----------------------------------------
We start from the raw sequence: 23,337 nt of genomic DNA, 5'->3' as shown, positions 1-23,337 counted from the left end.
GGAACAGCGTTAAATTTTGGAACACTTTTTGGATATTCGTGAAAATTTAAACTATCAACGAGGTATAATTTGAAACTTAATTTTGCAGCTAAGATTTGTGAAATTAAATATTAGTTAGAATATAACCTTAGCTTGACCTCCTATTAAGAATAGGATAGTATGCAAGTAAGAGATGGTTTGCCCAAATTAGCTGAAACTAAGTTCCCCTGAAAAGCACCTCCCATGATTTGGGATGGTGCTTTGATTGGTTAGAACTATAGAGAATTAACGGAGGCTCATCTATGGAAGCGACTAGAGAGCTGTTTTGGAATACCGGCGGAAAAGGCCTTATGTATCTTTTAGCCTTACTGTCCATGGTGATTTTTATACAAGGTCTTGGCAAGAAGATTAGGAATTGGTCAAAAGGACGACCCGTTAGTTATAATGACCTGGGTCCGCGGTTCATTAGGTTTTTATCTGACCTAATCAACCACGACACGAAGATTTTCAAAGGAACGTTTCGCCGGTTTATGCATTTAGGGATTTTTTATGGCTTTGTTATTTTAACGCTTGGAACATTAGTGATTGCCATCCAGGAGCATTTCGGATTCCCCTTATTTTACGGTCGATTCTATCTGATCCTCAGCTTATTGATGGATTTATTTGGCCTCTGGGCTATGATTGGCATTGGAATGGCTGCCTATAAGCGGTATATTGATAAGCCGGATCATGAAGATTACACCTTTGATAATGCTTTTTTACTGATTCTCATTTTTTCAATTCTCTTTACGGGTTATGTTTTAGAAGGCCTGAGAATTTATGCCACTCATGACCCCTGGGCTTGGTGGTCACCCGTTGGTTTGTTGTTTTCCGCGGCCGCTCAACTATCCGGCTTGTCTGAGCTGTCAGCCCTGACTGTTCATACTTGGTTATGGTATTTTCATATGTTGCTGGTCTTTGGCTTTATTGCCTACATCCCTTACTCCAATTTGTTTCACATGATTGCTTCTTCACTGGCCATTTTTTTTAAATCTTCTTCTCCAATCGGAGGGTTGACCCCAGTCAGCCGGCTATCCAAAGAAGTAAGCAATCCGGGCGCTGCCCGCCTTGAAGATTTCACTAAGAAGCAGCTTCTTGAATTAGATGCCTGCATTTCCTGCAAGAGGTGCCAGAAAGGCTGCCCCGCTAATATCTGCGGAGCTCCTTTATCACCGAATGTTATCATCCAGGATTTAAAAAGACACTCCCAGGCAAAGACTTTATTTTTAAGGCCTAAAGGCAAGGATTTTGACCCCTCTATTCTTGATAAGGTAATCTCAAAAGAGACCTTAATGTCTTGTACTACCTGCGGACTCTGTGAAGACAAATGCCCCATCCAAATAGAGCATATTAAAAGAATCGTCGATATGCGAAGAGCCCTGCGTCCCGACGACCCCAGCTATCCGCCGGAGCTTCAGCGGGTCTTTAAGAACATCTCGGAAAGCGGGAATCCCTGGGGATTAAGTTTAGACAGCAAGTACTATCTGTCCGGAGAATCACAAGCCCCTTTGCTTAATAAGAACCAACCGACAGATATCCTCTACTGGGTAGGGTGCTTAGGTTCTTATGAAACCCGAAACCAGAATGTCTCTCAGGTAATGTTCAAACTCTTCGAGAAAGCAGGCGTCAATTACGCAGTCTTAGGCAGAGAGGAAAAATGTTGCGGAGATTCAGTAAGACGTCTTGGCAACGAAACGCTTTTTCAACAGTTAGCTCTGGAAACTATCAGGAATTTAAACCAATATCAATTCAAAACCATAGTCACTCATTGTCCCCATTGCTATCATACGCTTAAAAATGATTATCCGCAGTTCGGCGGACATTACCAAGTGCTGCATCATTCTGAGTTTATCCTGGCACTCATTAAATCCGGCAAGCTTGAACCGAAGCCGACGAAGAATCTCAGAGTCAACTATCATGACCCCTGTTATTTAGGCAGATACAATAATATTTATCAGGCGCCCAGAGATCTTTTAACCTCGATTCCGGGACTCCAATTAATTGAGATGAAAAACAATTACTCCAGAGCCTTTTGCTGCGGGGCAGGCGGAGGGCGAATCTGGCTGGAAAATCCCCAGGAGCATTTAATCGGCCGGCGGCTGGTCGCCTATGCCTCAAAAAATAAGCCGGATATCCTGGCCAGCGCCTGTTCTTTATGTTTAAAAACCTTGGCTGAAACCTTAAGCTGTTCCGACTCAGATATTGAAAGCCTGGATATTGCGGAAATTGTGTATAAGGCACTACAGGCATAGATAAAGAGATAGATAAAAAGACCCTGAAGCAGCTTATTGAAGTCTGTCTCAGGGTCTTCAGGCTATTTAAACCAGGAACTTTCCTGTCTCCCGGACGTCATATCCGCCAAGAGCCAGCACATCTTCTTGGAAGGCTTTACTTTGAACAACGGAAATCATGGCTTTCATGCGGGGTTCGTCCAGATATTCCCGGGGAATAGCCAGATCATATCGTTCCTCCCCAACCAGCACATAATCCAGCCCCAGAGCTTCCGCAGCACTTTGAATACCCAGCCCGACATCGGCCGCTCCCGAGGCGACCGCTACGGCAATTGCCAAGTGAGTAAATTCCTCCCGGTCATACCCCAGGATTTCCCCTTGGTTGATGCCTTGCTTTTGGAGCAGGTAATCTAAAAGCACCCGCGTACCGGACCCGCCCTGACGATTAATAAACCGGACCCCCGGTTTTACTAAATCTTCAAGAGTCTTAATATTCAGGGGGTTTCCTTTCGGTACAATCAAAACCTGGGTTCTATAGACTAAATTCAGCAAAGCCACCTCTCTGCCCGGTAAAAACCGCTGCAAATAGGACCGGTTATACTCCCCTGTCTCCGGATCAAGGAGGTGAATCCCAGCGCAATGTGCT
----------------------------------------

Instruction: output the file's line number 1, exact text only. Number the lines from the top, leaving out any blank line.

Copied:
We start from the raw sequence: 23,337 nt of genomic DNA, 5'->3' as shown, positions 1-23,337 counted from the left end.